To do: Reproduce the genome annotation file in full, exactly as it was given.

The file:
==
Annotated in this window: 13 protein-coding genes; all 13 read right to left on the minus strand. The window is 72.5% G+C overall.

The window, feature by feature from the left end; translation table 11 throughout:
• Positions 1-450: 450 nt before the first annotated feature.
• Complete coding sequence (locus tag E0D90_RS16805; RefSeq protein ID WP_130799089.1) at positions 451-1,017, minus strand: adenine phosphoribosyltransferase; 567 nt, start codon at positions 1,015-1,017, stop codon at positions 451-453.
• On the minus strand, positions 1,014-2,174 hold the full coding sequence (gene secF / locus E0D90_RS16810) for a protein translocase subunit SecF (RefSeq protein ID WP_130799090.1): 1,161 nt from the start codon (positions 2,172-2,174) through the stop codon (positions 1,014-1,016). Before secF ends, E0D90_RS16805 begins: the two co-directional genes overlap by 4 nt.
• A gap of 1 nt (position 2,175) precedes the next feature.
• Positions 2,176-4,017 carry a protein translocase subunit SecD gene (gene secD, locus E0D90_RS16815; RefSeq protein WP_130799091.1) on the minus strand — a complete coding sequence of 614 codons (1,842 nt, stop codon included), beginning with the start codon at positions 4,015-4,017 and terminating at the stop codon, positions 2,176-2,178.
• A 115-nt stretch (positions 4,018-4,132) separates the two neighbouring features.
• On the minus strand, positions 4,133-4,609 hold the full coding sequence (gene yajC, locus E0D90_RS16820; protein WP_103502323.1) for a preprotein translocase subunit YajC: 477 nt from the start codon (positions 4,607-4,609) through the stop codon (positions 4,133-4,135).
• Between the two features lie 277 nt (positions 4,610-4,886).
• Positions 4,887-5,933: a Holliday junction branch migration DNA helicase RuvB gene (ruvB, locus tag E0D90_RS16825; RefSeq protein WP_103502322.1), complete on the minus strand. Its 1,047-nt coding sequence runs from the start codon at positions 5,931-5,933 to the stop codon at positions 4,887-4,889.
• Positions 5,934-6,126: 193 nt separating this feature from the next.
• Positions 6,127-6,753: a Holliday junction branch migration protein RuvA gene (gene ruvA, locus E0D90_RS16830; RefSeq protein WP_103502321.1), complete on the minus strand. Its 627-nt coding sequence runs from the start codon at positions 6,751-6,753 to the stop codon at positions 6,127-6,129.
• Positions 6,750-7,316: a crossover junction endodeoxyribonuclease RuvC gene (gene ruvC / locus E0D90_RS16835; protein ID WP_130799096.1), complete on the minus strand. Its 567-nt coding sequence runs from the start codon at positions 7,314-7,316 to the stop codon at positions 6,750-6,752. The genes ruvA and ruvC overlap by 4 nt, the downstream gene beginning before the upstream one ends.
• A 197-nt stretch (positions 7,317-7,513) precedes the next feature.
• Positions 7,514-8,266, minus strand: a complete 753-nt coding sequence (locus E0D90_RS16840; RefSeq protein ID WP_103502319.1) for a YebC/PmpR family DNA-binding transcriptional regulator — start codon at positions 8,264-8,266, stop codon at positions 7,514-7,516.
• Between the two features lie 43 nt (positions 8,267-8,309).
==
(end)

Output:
Annotated in this window: 13 protein-coding genes; all 13 read right to left on the minus strand. The window is 72.5% G+C overall.

The window, feature by feature from the left end; translation table 11 throughout:
• Positions 1-450: 450 nt before the first annotated feature.
• Complete coding sequence (locus tag E0D90_RS16805; RefSeq protein ID WP_130799089.1) at positions 451-1,017, minus strand: adenine phosphoribosyltransferase; 567 nt, start codon at positions 1,015-1,017, stop codon at positions 451-453.
• On the minus strand, positions 1,014-2,174 hold the full coding sequence (gene secF / locus E0D90_RS16810) for a protein translocase subunit SecF (RefSeq protein ID WP_130799090.1): 1,161 nt from the start codon (positions 2,172-2,174) through the stop codon (positions 1,014-1,016). Before secF ends, E0D90_RS16805 begins: the two co-directional genes overlap by 4 nt.
• A gap of 1 nt (position 2,175) precedes the next feature.
• Positions 2,176-4,017 carry a protein translocase subunit SecD gene (gene secD, locus E0D90_RS16815; RefSeq protein WP_130799091.1) on the minus strand — a complete coding sequence of 614 codons (1,842 nt, stop codon included), beginning with the start codon at positions 4,015-4,017 and terminating at the stop codon, positions 2,176-2,178.
• A 115-nt stretch (positions 4,018-4,132) separates the two neighbouring features.
• On the minus strand, positions 4,133-4,609 hold the full coding sequence (gene yajC, locus E0D90_RS16820; protein WP_103502323.1) for a preprotein translocase subunit YajC: 477 nt from the start codon (positions 4,607-4,609) through the stop codon (positions 4,133-4,135).
• Between the two features lie 277 nt (positions 4,610-4,886).
• Positions 4,887-5,933: a Holliday junction branch migration DNA helicase RuvB gene (ruvB, locus tag E0D90_RS16825; RefSeq protein WP_103502322.1), complete on the minus strand. Its 1,047-nt coding sequence runs from the start codon at positions 5,931-5,933 to the stop codon at positions 4,887-4,889.
• Positions 5,934-6,126: 193 nt separating this feature from the next.
• Positions 6,127-6,753: a Holliday junction branch migration protein RuvA gene (gene ruvA, locus E0D90_RS16830; RefSeq protein WP_103502321.1), complete on the minus strand. Its 627-nt coding sequence runs from the start codon at positions 6,751-6,753 to the stop codon at positions 6,127-6,129.
• Positions 6,750-7,316: a crossover junction endodeoxyribonuclease RuvC gene (gene ruvC / locus E0D90_RS16835; protein ID WP_130799096.1), complete on the minus strand. Its 567-nt coding sequence runs from the start codon at positions 7,314-7,316 to the stop codon at positions 6,750-6,752. The genes ruvA and ruvC overlap by 4 nt, the downstream gene beginning before the upstream one ends.
• A 197-nt stretch (positions 7,317-7,513) precedes the next feature.
• Positions 7,514-8,266, minus strand: a complete 753-nt coding sequence (locus E0D90_RS16840; RefSeq protein ID WP_103502319.1) for a YebC/PmpR family DNA-binding transcriptional regulator — start codon at positions 8,264-8,266, stop codon at positions 7,514-7,516.
• Between the two features lie 43 nt (positions 8,267-8,309).